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People who live in rural or remote areas usually lack access to nearby quality healthcare facilities, often facing long travel times to reach one. Take, for example, the northern New England region of the U.S., where tens of thousands live in rural and mountainous regions, including numerous islands that dot the coastline. Until recently, they—along with thousands of migrant workers who seasonally harvest blueberries, apples, and Christmas trees—had no choice but to travel many miles by land and sometimes sea to reach healthcare.
Enter the New England Telehealth Consortium (NETC), a federally funded consortium serving more than 400 sites, including fixed and mobile health facilities throughout the states of Maine, New Hampshire, and Vermont. NETC’s mandate is to create a shared network among rural and urban health- care facilities, medical specialists, and academic institutions to improve patient care across the region. And although mobile health clinics would seem to be the solution, NETC quickly discovered that terrestrial broadband service is not necessarily available in these areas, yet high-speed connectivity is essential to transmit electronic medical information or conduct online consultations.
Faced with the challenge of bringing broadband connectivity to all mobile clinics—even where no terrestrial service is available—NETC turned to Hughes for its advanced satellite telehealth solution. Offering a wide range of applications to assist in patient diagnosis and treatment, such as videoconferencing, transfer of electronic health records, viewing of digital images, digital messaging, and pre- scription dispensing, this novel solution incorporates high-performance Hughes satellite router technology integrated with AvL Technologies’ auto-deploy antenna. Setting up rapidly, the powerful transportable solution automatically establishes connectivity with the Hughes SPACEWAY® 3 broadband satellite—the world’s first with onboard switching and routing—covering the entire NETC service area.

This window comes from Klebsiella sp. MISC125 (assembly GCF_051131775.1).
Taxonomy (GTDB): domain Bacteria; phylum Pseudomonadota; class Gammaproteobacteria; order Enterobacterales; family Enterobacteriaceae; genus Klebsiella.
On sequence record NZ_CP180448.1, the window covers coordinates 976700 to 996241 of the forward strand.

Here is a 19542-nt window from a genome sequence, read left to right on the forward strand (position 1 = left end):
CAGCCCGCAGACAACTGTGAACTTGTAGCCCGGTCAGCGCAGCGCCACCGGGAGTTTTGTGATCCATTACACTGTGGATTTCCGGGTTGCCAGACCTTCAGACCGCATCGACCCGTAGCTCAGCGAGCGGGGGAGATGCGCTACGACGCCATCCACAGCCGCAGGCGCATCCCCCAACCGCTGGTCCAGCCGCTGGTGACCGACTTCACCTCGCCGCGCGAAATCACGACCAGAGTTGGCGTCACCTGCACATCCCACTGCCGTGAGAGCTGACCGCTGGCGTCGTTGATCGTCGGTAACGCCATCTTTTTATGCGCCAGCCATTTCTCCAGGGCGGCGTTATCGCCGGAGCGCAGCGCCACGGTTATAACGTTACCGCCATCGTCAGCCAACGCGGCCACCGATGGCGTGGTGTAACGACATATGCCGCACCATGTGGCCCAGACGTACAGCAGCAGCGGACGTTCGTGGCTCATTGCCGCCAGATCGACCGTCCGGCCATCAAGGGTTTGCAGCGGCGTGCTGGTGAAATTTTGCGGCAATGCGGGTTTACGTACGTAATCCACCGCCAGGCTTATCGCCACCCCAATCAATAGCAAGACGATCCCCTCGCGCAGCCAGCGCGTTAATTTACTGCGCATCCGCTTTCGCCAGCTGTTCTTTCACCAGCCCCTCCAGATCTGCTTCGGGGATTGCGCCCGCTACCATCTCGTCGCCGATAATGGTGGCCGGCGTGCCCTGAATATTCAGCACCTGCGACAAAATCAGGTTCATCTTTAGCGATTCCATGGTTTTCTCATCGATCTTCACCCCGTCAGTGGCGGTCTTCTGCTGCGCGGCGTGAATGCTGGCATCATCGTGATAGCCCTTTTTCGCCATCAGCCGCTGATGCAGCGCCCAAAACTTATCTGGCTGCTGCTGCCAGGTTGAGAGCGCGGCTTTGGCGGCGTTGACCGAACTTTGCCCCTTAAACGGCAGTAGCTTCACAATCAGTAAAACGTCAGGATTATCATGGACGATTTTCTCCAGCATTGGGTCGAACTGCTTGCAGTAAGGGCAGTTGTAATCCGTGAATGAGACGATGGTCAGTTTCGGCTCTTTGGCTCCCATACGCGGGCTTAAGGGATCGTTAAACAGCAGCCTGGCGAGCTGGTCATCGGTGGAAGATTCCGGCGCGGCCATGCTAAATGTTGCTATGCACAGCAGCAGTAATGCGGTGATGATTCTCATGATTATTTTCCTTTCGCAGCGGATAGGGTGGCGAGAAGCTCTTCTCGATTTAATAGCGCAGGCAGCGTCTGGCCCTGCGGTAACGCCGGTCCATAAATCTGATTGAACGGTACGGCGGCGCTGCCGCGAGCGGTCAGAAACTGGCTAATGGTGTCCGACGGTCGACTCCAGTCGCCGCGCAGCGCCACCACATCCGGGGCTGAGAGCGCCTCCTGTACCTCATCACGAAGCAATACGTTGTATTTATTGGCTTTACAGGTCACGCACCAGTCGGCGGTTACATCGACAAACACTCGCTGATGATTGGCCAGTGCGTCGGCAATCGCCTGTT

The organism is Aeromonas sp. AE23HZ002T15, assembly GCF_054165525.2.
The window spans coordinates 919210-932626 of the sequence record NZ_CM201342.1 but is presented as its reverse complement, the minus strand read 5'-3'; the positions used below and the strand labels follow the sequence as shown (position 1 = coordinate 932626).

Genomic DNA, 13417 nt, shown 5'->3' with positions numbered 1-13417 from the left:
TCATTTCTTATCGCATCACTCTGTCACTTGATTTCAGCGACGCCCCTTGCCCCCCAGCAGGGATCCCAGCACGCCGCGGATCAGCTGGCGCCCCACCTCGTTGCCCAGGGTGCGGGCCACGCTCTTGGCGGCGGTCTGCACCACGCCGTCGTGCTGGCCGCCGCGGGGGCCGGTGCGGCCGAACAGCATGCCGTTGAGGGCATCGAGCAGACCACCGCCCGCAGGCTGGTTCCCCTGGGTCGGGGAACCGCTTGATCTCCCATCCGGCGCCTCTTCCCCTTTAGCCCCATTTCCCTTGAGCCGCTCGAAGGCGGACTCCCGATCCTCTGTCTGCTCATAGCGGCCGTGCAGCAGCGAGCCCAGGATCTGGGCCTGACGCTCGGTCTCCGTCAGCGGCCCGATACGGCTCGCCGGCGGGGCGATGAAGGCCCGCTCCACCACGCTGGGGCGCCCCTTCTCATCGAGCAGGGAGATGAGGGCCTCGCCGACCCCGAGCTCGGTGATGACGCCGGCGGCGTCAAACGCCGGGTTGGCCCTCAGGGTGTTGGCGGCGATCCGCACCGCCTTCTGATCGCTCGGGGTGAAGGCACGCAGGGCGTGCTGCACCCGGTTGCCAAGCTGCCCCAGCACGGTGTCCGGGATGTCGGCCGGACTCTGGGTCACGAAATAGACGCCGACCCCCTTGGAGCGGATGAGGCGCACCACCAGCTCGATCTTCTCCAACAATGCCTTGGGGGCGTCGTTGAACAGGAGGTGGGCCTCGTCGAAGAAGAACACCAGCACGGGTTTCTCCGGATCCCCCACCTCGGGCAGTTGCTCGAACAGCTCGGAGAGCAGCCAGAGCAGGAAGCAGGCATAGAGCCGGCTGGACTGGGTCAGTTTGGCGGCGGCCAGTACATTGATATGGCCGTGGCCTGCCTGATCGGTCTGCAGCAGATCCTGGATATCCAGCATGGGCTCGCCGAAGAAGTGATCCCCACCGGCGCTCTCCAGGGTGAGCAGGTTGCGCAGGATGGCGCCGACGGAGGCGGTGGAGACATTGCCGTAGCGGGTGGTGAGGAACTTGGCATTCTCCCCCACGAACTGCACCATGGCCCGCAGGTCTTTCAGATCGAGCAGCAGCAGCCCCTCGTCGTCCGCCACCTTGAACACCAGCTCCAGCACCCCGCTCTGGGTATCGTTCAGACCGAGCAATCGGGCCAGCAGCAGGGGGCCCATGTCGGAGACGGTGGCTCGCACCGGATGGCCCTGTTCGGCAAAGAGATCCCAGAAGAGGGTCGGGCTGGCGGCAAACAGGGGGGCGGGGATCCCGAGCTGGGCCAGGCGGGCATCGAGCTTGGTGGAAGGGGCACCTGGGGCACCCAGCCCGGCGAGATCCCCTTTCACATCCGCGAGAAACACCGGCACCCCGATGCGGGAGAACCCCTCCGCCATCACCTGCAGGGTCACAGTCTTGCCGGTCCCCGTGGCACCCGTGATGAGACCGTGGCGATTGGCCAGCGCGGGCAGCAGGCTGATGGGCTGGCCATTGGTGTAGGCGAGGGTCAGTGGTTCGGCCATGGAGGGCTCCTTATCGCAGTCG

ProInfoNet, an independent telecommu- nications and computer consulting firm, was selected by NETC to manage the program’s implementation, and is working together with Hughes and AvL to deliver the telehealth network.
“We are excited that NETC’s mobile clinics will have access to telemedicine and electronic health records through the Hughes SPACEWAY 3 satellite system,” said Jim Rogers, president of ProInfoNet. “Patients can now receive excellent remote medical care whether a mobile clinic is parked in rural Maine or docked at an offshore island. This satellite technology allows medical providers at NETC-connected hospitals to provide telemedicine services to NETC mobile clinics across the region.”
“Leveraging satellite broadband is a game changer for telehealth, especially for patients in rural areas who will now be able to receive top-quality care through enhanced telemedicine and information sharing,” said Brian Thibeau, president of NETC. “It is exciting to make a difference in the healthcare of New Englanders by bringing them innovative technology solutions like this.”
“The challenge of getting connectivity to remote and rural areas is not unique to New England,” added Tony Bardo, assistant vice president for Govern- ment Solutions at Hughes. “According to recent Federal Communications Commission data, 10 to 15 million U.S. households are unserved or underserved by terrestrial broadband. The answer is today’s high-speed satellite broadband technology, which is available virtually everywhere and can eliminate the geo- graphical barriers to good healthcare.”
Now, thanks to the power of satellite, no matter how remotely people may live, work, or play in rural New England, they’ll have access to the healthcare they need.
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